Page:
The recently departed head of Alexander & Cleaver is suing his former employer for unpaid wages, the latest chapter of a bitter dispute that has roiled the top Annapolis lobbying firm.
Robert Garagiola, the former managing attorney for government relations for Alexander & Cleaver, is asking an Anne Arundel County Circuit Court judge to award him back pay and treble damages in excess of $220,000. He is also asking the judge to rule that he does not have a non-compete clause that would prohibit him from opening his own firm or lobbying in Maryland.
Steven Brown, attorney for Garagiola, wrote in the complaint filed in Anne Arundel County Circuit Court his client was granted permission in September to start his own firm by John Cleaver, one of the firm’s partners. Garagiola then memorialized that conversation in emails to Cleaver and the firm and began transferring clients, wrote Brown, of Annapolis-based Council Baradel.
“Cleaver gave clear consent for Garagiola to start his law firm following Garagiola’s notice of resignation,” wrote Brown. “Even if Cleaver had his fingers crossed when he gave consent, employment has ended, and as of the date of this final is no contractual obligation to Alexander & Cleaver exists.”
Alexander & Cleaver has represented The Daily Record.
Alexander & Cleaver has been one of Annapolis’ top lobbying firms, boasting connections with powerful legislators and representing dozens of clients. Robert Garagiola is a former Democratic state senator. He routinely appears atop the list of highest compensated Annapolis lobbyists as reported to the Maryland State Ethics Commission.
Brown adds that allegations made by the firm that Garagiola is bound by a non-compete agreement is false.
The firm’s initial contract offer to Garagiola contained such a provision, but Brown noted that Garagiola struck the section in a counter offer and the firm later removed the language in its final signed contract.
“There is no non-competition clause in the final MOU,” wrote Brown. “The absences of a non-competition clause is no accident.”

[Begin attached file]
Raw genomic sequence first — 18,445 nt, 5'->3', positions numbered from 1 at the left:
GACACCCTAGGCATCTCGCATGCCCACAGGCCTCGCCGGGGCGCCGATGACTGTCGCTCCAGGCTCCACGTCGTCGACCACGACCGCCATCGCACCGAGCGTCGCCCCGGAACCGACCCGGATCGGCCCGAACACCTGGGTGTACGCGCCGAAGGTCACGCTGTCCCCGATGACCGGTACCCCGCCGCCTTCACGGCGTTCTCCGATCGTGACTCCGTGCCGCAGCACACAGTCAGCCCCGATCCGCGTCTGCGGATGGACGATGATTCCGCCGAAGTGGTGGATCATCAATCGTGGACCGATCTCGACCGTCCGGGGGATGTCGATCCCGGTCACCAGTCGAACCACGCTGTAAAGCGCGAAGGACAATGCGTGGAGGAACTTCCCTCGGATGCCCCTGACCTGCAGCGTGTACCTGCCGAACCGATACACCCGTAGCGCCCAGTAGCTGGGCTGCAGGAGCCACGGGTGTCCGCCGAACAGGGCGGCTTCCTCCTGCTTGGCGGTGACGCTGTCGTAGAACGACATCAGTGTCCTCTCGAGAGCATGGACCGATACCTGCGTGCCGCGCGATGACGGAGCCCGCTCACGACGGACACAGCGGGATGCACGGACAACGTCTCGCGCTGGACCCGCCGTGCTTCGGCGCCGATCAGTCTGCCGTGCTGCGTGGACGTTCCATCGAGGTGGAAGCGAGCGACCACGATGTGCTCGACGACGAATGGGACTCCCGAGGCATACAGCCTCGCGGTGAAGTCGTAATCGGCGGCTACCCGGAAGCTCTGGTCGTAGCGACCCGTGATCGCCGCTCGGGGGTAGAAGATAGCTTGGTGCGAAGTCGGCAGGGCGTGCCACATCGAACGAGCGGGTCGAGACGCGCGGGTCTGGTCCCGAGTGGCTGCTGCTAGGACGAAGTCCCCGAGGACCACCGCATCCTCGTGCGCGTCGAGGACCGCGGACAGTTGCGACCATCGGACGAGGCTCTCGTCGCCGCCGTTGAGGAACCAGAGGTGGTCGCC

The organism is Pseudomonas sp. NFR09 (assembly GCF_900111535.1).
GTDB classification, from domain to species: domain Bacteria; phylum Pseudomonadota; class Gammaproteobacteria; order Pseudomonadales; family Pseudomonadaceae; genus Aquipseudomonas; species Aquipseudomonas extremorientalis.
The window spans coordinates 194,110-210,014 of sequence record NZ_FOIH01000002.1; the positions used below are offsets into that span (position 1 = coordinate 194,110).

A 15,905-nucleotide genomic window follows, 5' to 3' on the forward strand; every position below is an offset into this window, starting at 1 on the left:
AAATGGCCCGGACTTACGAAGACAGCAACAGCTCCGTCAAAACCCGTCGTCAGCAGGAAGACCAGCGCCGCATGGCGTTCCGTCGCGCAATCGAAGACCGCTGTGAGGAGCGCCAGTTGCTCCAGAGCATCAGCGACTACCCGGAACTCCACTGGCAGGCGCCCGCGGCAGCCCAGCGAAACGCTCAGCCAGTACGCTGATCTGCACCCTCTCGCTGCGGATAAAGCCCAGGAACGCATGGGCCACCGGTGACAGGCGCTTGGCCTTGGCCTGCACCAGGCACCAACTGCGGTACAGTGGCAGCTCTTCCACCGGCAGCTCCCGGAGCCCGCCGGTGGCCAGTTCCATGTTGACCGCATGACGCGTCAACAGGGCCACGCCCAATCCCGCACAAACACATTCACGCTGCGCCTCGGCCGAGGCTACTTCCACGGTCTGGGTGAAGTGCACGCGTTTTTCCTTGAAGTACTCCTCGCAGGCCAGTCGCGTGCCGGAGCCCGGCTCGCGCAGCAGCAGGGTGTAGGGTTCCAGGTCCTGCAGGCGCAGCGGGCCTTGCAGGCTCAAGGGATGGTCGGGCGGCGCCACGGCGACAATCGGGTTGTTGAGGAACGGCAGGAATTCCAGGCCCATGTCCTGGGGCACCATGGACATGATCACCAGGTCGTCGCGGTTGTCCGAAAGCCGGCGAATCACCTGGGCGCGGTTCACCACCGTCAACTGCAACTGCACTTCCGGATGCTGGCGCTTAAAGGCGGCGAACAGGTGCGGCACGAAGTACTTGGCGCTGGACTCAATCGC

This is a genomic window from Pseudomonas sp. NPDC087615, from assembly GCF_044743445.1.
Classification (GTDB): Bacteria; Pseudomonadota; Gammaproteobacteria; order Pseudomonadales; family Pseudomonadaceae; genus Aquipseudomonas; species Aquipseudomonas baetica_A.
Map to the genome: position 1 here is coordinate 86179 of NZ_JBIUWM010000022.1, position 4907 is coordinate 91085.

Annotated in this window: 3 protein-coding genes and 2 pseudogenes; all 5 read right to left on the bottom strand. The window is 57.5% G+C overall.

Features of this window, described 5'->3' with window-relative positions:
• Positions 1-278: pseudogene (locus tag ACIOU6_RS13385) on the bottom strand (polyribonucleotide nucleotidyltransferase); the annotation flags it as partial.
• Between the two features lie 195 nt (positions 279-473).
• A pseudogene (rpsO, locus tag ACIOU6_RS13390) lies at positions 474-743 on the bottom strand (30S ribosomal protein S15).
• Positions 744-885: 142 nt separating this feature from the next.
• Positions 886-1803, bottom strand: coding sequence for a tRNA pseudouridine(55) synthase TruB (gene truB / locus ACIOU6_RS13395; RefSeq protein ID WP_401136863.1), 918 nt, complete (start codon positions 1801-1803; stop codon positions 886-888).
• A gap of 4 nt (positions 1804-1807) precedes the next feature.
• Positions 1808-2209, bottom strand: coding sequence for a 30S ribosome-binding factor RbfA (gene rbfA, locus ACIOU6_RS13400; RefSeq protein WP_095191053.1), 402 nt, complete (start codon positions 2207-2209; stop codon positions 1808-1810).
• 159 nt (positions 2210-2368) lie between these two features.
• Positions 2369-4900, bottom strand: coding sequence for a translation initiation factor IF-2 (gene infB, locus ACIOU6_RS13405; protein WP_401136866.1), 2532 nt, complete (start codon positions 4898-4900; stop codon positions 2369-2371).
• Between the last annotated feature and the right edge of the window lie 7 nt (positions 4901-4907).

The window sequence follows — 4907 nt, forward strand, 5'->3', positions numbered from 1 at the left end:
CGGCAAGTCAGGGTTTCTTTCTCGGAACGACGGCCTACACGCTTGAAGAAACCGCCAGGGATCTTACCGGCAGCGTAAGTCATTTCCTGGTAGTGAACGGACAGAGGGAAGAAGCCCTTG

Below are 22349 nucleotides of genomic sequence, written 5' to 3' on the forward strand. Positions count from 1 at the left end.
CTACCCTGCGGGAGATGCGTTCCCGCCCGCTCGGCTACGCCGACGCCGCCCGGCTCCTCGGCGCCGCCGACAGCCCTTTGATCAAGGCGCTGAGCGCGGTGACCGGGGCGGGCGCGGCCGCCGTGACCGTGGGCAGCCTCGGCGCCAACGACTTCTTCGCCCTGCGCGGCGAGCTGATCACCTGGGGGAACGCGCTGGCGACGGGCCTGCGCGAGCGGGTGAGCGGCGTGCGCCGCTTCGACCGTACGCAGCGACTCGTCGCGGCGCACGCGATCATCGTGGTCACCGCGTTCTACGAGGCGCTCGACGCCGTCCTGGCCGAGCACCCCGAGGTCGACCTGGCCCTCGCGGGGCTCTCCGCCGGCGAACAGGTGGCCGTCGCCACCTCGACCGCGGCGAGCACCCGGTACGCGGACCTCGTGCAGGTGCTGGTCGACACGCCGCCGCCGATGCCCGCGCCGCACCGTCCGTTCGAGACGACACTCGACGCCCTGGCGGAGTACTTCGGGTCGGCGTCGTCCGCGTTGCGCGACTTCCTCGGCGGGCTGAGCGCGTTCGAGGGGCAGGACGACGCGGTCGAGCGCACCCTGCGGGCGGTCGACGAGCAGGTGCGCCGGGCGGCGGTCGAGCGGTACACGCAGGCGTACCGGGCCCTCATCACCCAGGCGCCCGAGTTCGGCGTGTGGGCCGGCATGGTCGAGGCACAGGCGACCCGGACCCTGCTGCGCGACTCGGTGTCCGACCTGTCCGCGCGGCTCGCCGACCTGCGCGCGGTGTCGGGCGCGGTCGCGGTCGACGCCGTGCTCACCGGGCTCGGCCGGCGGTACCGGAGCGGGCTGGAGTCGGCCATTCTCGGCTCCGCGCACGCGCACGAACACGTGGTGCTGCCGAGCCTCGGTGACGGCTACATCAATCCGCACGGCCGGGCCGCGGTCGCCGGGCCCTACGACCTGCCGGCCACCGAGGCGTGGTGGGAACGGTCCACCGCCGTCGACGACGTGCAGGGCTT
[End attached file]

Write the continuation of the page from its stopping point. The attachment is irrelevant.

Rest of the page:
Garagiola’s complaint paints a picture of a firm in turmoil where more than a dozen employees departed citing concerns about lack of pay raises and health benefits. The filing describes the namesake partners as disconnected and unconcerned about staff departures, benefits, and firm morale. Garagiola says the firm failed to provide him with a budget to run the office.
“Mr. Garagiola was a trusted and highly compensated individual,” said Timothy Maloney, a former legislator and partner at Greenbelt-based Joseph, Greenwald & Laake P.A and attorney for Alexander & Cleaver. “Sadly, he betrayed that trust and secretly conspired with his wife, Hannah Garagiola in an attempt to walk away with the firm’s longtime lobbying clients. After breaching this trust, Mr. Garagiola now seeks to violate his binding contract that prevents him from competing with the firm or interfering with its contracts. The firm will be filing its own suit against Mr. Garagiola this week. These matters will be ultimately resolved in a court of law.”
Garagiola’s lawsuit comes at the same time his wife, Hannah Powers Garagiola, and five others are being sued by Alexander & Cleaver after they left en masse in early September to form the firm Compass Government Relations. Alexander & Cleaver claims the six illegally used insider knowledge regarding the expiration of client contracts at the firm, allowing those contracts to lapse to induce clients to join their new venture.
Powers Garagiola has denied the allegations and vowed to “vigorously defend (against the lawsuit) and prevail.”